eCommerce trends in 2017
Some of the latest trends in eCommerce we'll be covering during the full day of speakers at eCommerce Live UK 2017.
Fast Impressions Count
Speed is vital to online success. Back in 1996 when the technology goliath that Google would become was no more than a twinkle in Sergey Brin and Larry Page's eyes, the founders were already obsessed with the need for site-speed. The pair hypothesised that the faster results load, the more the search engine will be used.
Their theory has long since been proven. A single second delay in your website loading time can result in a 7% loss in conversion, and 40% of web users will abandon a website if it takes longer than three seconds to load, while 53% of mobile site visits are abandoned if page load time exceeds three seconds.
From Black Friday to One Long Cyber Month
In 2016 Britons spent a whopping £2.8bn online between Black Friday and Cyber Monday. That's an enormous 20% increase on the amount spent in 2015.
However, the likes of Currys PC World, Boots and House of Fraser bucked tradition in November 2016 and started dishing out the deals in the weeks leading up to Black Friday. Could this trend be something we see more brands embrace in 2017, as retailers seize the opportunity to react to buying behaviour and adjust offers accordingly?
Personalising the Purchasing Experience
We use technology to make even the simplest of tasks more efficient. When it comes to shopping, we've been eagerly supplying retailers with our likes, dislikes, habits and even the size of our budgets for some time, ready to be plucked out and fed back to us as recommendations for products that we might actually want to buy; improving the user's experience and the site's conversion rate in one fell swoop.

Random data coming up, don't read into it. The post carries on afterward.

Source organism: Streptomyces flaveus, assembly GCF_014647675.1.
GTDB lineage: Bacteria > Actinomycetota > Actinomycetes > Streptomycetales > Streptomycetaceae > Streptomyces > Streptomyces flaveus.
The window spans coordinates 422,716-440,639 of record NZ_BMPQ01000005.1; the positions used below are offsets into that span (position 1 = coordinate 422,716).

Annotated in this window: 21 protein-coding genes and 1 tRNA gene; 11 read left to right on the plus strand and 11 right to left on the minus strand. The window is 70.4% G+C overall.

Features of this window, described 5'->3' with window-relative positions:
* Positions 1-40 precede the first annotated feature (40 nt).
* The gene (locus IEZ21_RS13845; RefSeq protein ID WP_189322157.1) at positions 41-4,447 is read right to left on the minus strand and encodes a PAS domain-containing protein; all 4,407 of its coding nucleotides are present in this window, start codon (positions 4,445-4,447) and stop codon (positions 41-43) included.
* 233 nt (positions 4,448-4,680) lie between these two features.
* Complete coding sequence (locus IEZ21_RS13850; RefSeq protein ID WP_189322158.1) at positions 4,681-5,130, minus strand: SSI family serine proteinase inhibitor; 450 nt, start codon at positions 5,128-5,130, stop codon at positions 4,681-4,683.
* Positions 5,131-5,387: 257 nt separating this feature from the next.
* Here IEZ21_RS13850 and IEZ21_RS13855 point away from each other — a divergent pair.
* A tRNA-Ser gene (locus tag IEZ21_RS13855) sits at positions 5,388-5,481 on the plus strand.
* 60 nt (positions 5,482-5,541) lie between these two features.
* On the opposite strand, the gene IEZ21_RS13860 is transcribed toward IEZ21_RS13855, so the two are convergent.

The personalised shopping experience is evolving further this year as the gap between browsing online and in-store begins to close, and apps such as L'Oreal Paris's Makeup Genius allow you to try before you buy while learning all about you.
Goodbye Humans, Hello AI
Artificial intelligence may mark the end of the automated phone systems we consumers have become accustomed to hearing chirrup away when we try and contact our favourite retailers. Instead, chatbots are being introduced to provide a more interactive and effective form of communication between brands and customers, answering questions like a real-life human.
Live chat users spend an average of 5%-30% more and buyer conversion is 5 to 10 times higher following a chat session. But has 2017 been the breakthrough year of the chatbot? Or is it still too soon to tell?
How Would You Like to Pay?
From Amazon's plans for cashier-free stores and the normalisation of P2P payments to making payments with your wearable tech, the way we are purchasing goods is evolving. Purchasing power is no longer hindered by a forgotten bank card, we can pay with smart phones, watches and more.
But what's next? We’re already on the verge of a cash free society, might we also be bidding farewell to the traditional wallet full of cards? And what does this mean for the way we shop online?
Uberisation of shipping
What was life like before the convenience of next day delivery? Even missing the arrival of your eagerly awaited cargo and trudging to the post office is becoming a thing of the past now that retailers have recognised the need to provide a hyper-convenient service in order to remain competitive.
Larger couriers now offer same day delivery slots, while some retailers such as online Czech retailer Zoot, have begun delivering items purchased online to a physical location within a few hours, so you can try the clothes on there and then, only keeping the pieces you like. Is this a delivery trend we can expect to see more of in the UK in 2017?
The Rise of Social Media and Omnichannel
According to research carried out in the latter half of 2016, mobile is our “decision device”. Despite mobile taking a 42% share of eCommerce traffic, it accounts for just 21% of total revenue and provides the lowest conversion rate of all devices. Yet there is a direct correlation between mobile browsers and the number of overall purchases made across platforms and devices.
This year social media has thrown its hat into the omnichannel ring. Snapchat has integrated video advertising with a built-in buying option while the app Yeay has used the proclivity of the Snapchat story as a springboard for its own concept, a video-based marketplace.